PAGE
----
Friday, April 2, 2010

How to extend LVM on VMWare Guest running Linux

Recently I found my one of virtual Linux machine which running on VMWare ESX server have run out of disk space. And after I googled the Internet, I think it's quite simple as my virtual Linux machine is running on LVM.

And I also found the following solution will also apply to any VMWare virtual machine which running Linux OS with LVM.

Expand the disk

Turn off the virtual machine that you wish to extend disk space.


You can expand the virtual disk size by entering ESX server hidden console mode or using VMware Infrastructure Client to remote manage your ESX Server. I will introduce both way here.

  1. Method One:

    Since the GUI mode is easy. Click Your VMWare Guest Machine in your remote management console from VMware Infrastructure Client. Then click "Edit Virtual Machine Settings" from "Getting Started" which is in the Right Panel. Select Hardware -> Hard Disk 1 -> Capacity - New Size (at Right Side), and then expand the Capacity to whatever size that you need. In our case, I expanded from 100GB to 200GB. Then press "OK".


  2. Method Two:

    For ESXi Server, using the following command to enter ESXi hidden console mode after press "Alt"+"F1":

    unsupported



    Then press "Enter", now enter your ESXi server root password. You should be able to successfully log into the hidden ESXi Server console.

    For ESX Server, If you press Alt-F1, you can get access to the Linux login prompt of the ESX service console and login to a command prompt.


Now enter the following command to expand the VM Disk:

vmkfstools -X 200G "Your VMDK file here"


To extend an existing Virtual Disk to 200GB.

Note:

If you are running VMware workstation product, then you can expand the virtual disk to expand the virtual disk on your Windows machine by running this command:

vmware-vdiskmanager -x 200G "My harddisk.vmdk"


After above steps, you finished preparing the extra virtual disk space. Now we can start your VMware virtual machine and open a terminal session to continue expanding your LVM.

Issue the df -k command which shows us that the logical volume is at 100% usage. We need to create a partition on /dev/sda. Type ls -al /dev/sda* which lists the existing partitions. Our new partition will be /dev/sda3.

# ls -al /dev/sda*
brw-r----- 1 root disk 8, 0 Apr 2 19:26 /dev/sda
brw-r----- 1 root disk 8, 1 Apr 2 19:26 /dev/sda1
brw-r----- 1 root disk 8, 2 Apr 2 19:26 /dev/sda2


Type fdisk /dev/sda then type n for new partition. Enter p and 3 for the partition number (in this instance, obviously enter the partition number that matches your environment.) Also accept the default First and Last cylinders. Finally type w to write table to disk and exit.

If prompted to reboot then do so to ensure that the new partition table is written. After a restart, type ls -al /dev/sda* to verify whether the new partition was created successfully.

# ls -al /dev/sda*
brw-r----- 1 root disk 8, 0 Apr 2 19:26 /dev/sda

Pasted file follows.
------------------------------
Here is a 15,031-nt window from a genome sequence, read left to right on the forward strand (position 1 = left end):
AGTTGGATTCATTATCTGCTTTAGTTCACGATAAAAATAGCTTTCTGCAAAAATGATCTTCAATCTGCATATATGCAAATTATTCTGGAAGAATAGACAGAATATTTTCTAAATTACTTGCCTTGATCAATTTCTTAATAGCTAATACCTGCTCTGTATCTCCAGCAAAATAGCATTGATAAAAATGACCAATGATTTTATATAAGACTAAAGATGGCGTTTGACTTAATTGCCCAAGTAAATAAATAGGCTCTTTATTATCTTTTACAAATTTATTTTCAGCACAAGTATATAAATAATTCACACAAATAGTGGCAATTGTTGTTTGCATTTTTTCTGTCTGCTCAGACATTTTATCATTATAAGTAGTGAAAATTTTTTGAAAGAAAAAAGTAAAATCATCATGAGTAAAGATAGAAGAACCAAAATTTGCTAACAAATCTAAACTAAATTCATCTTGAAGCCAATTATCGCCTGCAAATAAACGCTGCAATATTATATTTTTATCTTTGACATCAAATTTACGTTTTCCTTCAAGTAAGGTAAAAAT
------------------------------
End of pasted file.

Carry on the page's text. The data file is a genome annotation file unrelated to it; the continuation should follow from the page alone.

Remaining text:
brw-r----- 1 root disk 8, 1 Apr 2 19:26 /dev/sda1
brw-r----- 1 root disk 8, 2 Apr 2 19:26 /dev/sda2
brw-r----- 1 root disk 8, 3 Apr 2 19:26 /dev/sda3


After verification of new partition, we need to create a physical volume and add it to the volume group.

Type pvcreate /dev/sda3

[root@rhel5 ~]# pvcreate /dev/sda3
Physical volume "/dev/sda3" successfully created


Type vgextend VolGroup00 /dev/sda3

# vgextend VolGroup00 /dev/sda3
Volume group "VolGroup00" successfully extended


We need to extend the logical volume. Type vgdisplay:

# vgdisplay
--- Volume group ---
VG Name VolGroup00
System ID
Format lvm2
Metadata Areas 2
Metadata Sequence No 4
VG Access read/write
VG Status resizable
MAX LV 0
Cur LV 2
Open LV 2
Max PV 0
Cur PV 2
Act PV 2
VG Size 99.84 GB
PE Size 32.00 MB
Total PE 3345
Alloc PE / Size 2868 / 99.88 GB
Free PE / Size 2870 / 99.97 GB
VG UUID MkluWy-e5PA-QTGN-fF7k-ZxO3-6bC7-qxfCii


Which shows that there is 99.97GB free that we can add to the volume group. To extend the volume type lvextend -L +99.97G /dev/VolGroup00/LogVol00. If you got an error message that stated that there was "Insufficient free space: 2871 extends needed but only 2870 evailable". After a quick google: Insufficient Free Extents for a Logical Volume. It seems that we needed to select a lightly smaller size. So we changed to 99GB rather than 99.97GB which solved this problem.

# lvextend -L+99G /dev/VolGroup00/LogVol00
Rounding up size to full physical extent 99 GB
Extending logical volume LogVol00 to 198 GB
Logical volume LogVol00 successfully resized


Finally we need to resize the file system by typing resize2fs /dev/VolGroup00/LogVol00.

resize2fs /dev/VolGroup00/LogVol00
resize2fs 1.39 (29-May-2006)
Filesystem at /dev/VolGroup00/LogVol00 is mounted on /; on-line resizing required
Performing an on-line resize of /dev/VolGroup00/LogVol00 to 20101888 (4k) blocks.
The filesystem on /dev/VolGroup00/LogVol00 is now 20101888 blocks long.


Type df -k to see if the new space is available to the logical volume.

df -k
Filesystem 1K-blocks Used Available Use% Mounted on
/dev/mapper/VolGroup00-LogVol00
1713916000 82428400 88250280 48% /
/dev/sda1 101086 24538 71329 26% /boot
tmpfs 1037744 0 1037744 0% /dev/shm


The logical volume has now been resized and now has used space of just 48%!

29 comments :

  1. At my job, after doing the same kind of procedure graph, we began to ask ourselves, why are using a LVM on a Linux VM guests?

    Since we're no longer living in the physical OS world, we didn't need to use the OS hacks(LVM) to overcome physical disk limitations anymore.
    We decided to Just let the hypervisor and virtual storage do that work for us.

    For example, in our production setup (3 tier commerce with VMs for database , webserver, and appserver), we're see a great improvement in managability and performance (>10%) by just dropping LVM, and most partitions.